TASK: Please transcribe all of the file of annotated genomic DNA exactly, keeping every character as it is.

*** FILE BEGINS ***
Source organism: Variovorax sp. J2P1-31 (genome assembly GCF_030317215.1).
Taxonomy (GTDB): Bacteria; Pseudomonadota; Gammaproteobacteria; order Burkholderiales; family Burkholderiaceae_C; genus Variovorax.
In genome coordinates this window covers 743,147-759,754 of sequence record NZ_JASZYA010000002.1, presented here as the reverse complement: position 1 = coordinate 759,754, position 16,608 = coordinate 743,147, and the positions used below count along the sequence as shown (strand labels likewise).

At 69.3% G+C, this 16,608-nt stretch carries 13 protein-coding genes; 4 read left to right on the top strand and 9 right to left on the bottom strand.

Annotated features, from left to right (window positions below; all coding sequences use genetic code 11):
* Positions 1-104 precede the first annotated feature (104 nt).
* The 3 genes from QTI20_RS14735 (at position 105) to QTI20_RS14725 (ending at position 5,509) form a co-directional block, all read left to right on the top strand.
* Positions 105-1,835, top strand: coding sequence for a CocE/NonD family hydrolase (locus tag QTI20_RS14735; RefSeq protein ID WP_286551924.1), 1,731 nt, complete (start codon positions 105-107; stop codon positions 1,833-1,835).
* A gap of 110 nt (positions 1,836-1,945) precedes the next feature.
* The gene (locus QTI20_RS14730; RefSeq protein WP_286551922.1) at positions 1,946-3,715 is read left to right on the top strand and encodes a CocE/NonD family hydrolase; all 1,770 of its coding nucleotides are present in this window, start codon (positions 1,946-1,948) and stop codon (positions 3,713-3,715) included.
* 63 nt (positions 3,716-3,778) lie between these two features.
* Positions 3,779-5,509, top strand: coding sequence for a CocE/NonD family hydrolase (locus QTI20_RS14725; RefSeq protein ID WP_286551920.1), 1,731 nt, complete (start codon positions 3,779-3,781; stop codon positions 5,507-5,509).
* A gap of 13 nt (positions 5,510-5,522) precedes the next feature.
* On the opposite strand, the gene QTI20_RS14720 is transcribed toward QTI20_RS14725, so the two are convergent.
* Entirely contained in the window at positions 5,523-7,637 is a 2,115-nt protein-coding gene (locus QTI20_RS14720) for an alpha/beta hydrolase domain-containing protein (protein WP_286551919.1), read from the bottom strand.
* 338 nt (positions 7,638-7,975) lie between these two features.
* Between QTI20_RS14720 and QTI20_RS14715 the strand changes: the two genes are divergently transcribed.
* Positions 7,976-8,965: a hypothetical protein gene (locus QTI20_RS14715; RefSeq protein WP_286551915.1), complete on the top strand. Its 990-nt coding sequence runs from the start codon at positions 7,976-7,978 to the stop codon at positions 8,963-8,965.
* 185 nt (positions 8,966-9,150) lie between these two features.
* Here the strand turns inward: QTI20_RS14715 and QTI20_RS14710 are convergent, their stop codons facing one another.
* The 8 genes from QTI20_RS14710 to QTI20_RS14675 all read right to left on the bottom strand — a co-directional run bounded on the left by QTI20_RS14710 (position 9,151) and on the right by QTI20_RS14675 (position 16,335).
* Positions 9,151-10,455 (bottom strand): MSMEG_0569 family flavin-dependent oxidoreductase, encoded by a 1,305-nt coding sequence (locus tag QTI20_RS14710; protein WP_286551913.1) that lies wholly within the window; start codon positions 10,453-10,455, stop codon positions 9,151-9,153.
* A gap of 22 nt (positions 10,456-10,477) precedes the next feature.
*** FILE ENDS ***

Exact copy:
Source organism: Variovorax sp. J2P1-31 (genome assembly GCF_030317215.1).
Taxonomy (GTDB): Bacteria; Pseudomonadota; Gammaproteobacteria; order Burkholderiales; family Burkholderiaceae_C; genus Variovorax.
In genome coordinates this window covers 743,147-759,754 of sequence record NZ_JASZYA010000002.1, presented here as the reverse complement: position 1 = coordinate 759,754, position 16,608 = coordinate 743,147, and the positions used below count along the sequence as shown (strand labels likewise).

At 69.3% G+C, this 16,608-nt stretch carries 13 protein-coding genes; 4 read left to right on the top strand and 9 right to left on the bottom strand.

Annotated features, from left to right (window positions below; all coding sequences use genetic code 11):
* Positions 1-104 precede the first annotated feature (104 nt).
* The 3 genes from QTI20_RS14735 (at position 105) to QTI20_RS14725 (ending at position 5,509) form a co-directional block, all read left to right on the top strand.
* Positions 105-1,835, top strand: coding sequence for a CocE/NonD family hydrolase (locus tag QTI20_RS14735; RefSeq protein ID WP_286551924.1), 1,731 nt, complete (start codon positions 105-107; stop codon positions 1,833-1,835).
* A gap of 110 nt (positions 1,836-1,945) precedes the next feature.
* The gene (locus QTI20_RS14730; RefSeq protein WP_286551922.1) at positions 1,946-3,715 is read left to right on the top strand and encodes a CocE/NonD family hydrolase; all 1,770 of its coding nucleotides are present in this window, start codon (positions 1,946-1,948) and stop codon (positions 3,713-3,715) included.
* 63 nt (positions 3,716-3,778) lie between these two features.
* Positions 3,779-5,509, top strand: coding sequence for a CocE/NonD family hydrolase (locus QTI20_RS14725; RefSeq protein ID WP_286551920.1), 1,731 nt, complete (start codon positions 3,779-3,781; stop codon positions 5,507-5,509).
* A gap of 13 nt (positions 5,510-5,522) precedes the next feature.
* On the opposite strand, the gene QTI20_RS14720 is transcribed toward QTI20_RS14725, so the two are convergent.
* Entirely contained in the window at positions 5,523-7,637 is a 2,115-nt protein-coding gene (locus QTI20_RS14720) for an alpha/beta hydrolase domain-containing protein (protein WP_286551919.1), read from the bottom strand.
* 338 nt (positions 7,638-7,975) lie between these two features.
* Between QTI20_RS14720 and QTI20_RS14715 the strand changes: the two genes are divergently transcribed.
* Positions 7,976-8,965: a hypothetical protein gene (locus QTI20_RS14715; RefSeq protein WP_286551915.1), complete on the top strand. Its 990-nt coding sequence runs from the start codon at positions 7,976-7,978 to the stop codon at positions 8,963-8,965.
* 185 nt (positions 8,966-9,150) lie between these two features.
* Here the strand turns inward: QTI20_RS14715 and QTI20_RS14710 are convergent, their stop codons facing one another.
* The 8 genes from QTI20_RS14710 to QTI20_RS14675 all read right to left on the bottom strand — a co-directional run bounded on the left by QTI20_RS14710 (position 9,151) and on the right by QTI20_RS14675 (position 16,335).
* Positions 9,151-10,455 (bottom strand): MSMEG_0569 family flavin-dependent oxidoreductase, encoded by a 1,305-nt coding sequence (locus tag QTI20_RS14710; protein WP_286551913.1) that lies wholly within the window; start codon positions 10,453-10,455, stop codon positions 9,151-9,153.
* A gap of 22 nt (positions 10,456-10,477) precedes the next feature.